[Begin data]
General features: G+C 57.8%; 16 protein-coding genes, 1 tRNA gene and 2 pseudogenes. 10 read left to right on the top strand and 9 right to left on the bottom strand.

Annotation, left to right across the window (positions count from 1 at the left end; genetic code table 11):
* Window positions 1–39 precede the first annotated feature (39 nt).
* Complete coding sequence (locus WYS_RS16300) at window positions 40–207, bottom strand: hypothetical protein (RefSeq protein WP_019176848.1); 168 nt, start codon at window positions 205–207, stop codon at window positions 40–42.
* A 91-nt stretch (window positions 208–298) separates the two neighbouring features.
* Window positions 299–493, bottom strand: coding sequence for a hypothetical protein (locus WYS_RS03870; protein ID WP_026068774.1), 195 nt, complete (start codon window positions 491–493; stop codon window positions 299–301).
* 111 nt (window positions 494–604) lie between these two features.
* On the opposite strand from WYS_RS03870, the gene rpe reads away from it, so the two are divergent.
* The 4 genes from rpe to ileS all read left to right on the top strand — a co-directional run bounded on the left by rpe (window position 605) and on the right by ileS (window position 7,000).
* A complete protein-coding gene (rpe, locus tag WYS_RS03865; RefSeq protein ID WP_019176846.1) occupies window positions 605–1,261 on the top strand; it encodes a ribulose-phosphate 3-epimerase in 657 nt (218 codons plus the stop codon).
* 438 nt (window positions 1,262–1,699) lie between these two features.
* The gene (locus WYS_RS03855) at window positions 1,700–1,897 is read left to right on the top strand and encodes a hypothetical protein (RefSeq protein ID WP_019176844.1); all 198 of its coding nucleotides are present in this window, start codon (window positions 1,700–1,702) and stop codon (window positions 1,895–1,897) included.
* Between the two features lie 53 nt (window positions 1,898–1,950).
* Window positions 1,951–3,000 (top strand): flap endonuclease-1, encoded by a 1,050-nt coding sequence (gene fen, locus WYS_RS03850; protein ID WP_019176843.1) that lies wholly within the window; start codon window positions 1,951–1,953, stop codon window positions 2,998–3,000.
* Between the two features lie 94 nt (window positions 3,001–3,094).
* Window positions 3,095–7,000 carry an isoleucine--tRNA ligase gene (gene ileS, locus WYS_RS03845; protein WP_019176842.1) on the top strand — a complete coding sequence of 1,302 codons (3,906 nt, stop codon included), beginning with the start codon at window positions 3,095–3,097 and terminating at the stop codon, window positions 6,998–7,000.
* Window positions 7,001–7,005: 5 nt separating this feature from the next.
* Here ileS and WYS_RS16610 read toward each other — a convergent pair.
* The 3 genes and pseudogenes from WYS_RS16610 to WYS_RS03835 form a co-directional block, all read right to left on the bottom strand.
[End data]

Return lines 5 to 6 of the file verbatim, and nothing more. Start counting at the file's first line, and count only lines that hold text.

* A 91-nt stretch (window positions 208–298) separates the two neighbouring features.
* Window positions 299–493, bottom strand: coding sequence for a hypothetical protein (locus WYS_RS03870; protein ID WP_026068774.1), 195 nt, complete (start codon window positions 491–493; stop codon window positions 299–301).